Osborne reveals spending cut details

24 May 10
Chancellor George Osborne today set out £6.2bn of government spending cuts to be made this year
By Lucy Phillips

24 May 2010

Chancellor George Osborne today set out £6.2bn of government spending cuts to be made this year.

The new government announced that budgets for schools, Sure Start and 16–19 education would be protected, alongside those already named (health, defence and international development), but confirmed there would be savage cuts elsewhere. These include an £836m cut from the business department, £683m from transport and £535m from work and pensions.

The Department for Communities and Local Government will have to make savings of £780m, with councils losing £1.165bn. But ring-fences around £1.7bn of grants for local authorities will be removed ‘to help local government deliver their savings’, and as part of a wider ambition to devolve more powers from Whitehall.    

Other departmental cuts include £670m from education, £451m from the Treasury, £367m from the Home Office, £325m from justice, £162m from environment and rural affairs, £88m from culture, media and sport, £85m from energy and climate change, £79m from the Cabinet Office and £55m from the Foreign Office. An efficiency and reform group will be created in Whitehall to oversee the cuts.

The devolved administrations will need to make savings of £704m this year, although they have been given the option of deferring their share until the following financial year because spending settlements have already been made.

The coalition government, which has been in power for less than two weeks, said that most of the savings would go towards paying off the country’s £156bn deficit. However, half a billion of the total savings will be ‘recycled’ in measures to ‘stimulate economic growth’ and ‘build a fairer society’. These include 50,000 adult apprenticeships, £50m for the further education capital fund and £170m for social housing.

Announcing the measures alongside the chancellor, Chief Secretary to the Treasury David Laws said: ‘These are only the first steps which we need to take to put our public finances back in shape. There will be many more tough decisions... the years of public sector plenty are over but the more decisively we act the more quickly and strongly we can come through these times.’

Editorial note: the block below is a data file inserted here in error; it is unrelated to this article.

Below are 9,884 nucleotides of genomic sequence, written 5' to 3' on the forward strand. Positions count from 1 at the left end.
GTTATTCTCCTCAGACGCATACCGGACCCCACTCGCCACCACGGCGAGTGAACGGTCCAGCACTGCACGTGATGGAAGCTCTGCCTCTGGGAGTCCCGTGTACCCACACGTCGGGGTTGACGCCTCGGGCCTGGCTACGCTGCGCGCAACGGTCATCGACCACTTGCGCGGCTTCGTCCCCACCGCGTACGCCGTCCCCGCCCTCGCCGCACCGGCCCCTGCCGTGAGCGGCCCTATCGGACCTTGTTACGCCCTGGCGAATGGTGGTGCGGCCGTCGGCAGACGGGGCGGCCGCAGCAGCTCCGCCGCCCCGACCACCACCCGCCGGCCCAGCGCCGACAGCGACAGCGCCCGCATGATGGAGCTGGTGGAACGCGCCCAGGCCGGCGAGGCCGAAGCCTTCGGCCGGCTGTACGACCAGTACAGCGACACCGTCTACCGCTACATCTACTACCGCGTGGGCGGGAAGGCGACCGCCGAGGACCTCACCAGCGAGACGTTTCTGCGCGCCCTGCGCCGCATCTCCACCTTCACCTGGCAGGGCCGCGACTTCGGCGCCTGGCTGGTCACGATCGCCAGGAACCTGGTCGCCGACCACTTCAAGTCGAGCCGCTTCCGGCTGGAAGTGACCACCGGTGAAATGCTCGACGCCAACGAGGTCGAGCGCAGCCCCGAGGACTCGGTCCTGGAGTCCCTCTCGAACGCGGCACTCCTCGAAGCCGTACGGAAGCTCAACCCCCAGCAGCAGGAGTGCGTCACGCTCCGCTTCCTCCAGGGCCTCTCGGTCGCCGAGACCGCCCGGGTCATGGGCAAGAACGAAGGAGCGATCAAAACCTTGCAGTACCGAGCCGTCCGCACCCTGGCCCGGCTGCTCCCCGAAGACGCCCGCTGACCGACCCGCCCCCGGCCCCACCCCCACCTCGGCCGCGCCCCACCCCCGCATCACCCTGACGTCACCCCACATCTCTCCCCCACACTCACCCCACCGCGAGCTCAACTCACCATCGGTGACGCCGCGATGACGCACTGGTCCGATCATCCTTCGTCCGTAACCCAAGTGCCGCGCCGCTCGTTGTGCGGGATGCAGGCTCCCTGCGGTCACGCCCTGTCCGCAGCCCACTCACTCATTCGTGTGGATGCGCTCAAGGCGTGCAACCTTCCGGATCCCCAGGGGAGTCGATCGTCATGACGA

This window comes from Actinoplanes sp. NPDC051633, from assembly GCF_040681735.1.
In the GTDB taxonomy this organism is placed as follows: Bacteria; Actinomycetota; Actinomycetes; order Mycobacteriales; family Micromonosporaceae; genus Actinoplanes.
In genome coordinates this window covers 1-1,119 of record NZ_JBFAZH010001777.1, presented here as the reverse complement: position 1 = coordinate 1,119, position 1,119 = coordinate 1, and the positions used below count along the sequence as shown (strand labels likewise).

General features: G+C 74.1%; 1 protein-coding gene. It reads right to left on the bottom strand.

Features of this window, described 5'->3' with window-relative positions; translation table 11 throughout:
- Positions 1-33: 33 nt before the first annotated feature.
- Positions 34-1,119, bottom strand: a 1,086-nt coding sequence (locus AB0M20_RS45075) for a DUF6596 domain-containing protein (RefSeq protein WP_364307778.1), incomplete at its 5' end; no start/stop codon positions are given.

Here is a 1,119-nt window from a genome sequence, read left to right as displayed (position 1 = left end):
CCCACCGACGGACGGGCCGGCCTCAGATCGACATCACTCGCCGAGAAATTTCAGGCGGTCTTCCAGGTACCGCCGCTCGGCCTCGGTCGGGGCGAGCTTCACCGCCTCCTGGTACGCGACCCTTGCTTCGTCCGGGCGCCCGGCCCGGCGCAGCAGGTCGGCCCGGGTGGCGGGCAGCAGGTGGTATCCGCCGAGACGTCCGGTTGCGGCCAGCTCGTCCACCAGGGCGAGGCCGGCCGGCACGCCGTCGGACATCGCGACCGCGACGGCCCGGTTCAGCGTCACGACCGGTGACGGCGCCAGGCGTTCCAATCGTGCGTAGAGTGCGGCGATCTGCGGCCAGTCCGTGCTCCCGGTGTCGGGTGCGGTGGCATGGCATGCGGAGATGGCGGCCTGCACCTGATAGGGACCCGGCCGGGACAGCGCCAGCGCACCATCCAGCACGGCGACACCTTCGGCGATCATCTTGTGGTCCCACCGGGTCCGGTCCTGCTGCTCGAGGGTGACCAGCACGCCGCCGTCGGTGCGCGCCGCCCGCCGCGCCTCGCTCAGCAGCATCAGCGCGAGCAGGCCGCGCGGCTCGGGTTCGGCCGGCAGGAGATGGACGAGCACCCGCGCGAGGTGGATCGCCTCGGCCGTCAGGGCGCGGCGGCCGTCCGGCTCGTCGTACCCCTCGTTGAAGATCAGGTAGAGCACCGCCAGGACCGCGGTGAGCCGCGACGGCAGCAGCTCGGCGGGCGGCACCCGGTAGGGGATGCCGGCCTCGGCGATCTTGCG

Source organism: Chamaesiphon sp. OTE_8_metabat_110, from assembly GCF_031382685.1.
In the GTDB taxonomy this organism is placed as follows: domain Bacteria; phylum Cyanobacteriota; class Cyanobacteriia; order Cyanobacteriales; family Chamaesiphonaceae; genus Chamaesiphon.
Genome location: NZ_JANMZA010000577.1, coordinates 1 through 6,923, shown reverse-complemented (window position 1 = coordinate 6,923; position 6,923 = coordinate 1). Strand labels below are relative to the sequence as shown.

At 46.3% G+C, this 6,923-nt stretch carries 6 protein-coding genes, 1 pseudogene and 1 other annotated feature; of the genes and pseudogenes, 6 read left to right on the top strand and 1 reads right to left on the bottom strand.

Beyond departmental cuts, £320m savings will be made from scrapping the Child Trust Fund  – although some of the money will be recycled to provide respite care for parents with disabled children.  There will be £1.7bn in savings from delaying and stopping government contracts and projects; £1.15bn of cuts to discretionary spending on travel, consultants and advertising; and £95m in cutting back IT programmes. Property costs will be reduced by £170m while civil service recruitment will be frozen for the rest of the financial year, saving £120m. Quangos will be subject to £600m of cuts, and another £520m will be gained through reducing ‘other low value spend’.

Unions immediately condemned the move. Unite accused the new coalition of ‘taking a fundamental economic wrong turn by sucking £6bn out of a still fragile economy’.

Assistant general secretary Gail Cartmail said it was the ‘harbinger of some very painful cuts’ that would come to light in the June 22 emergency Budget and autumn Spending Review.

The Universities and College Union denounced further cuts to university budgets, including the halving of the number of additional student places next academic year.   





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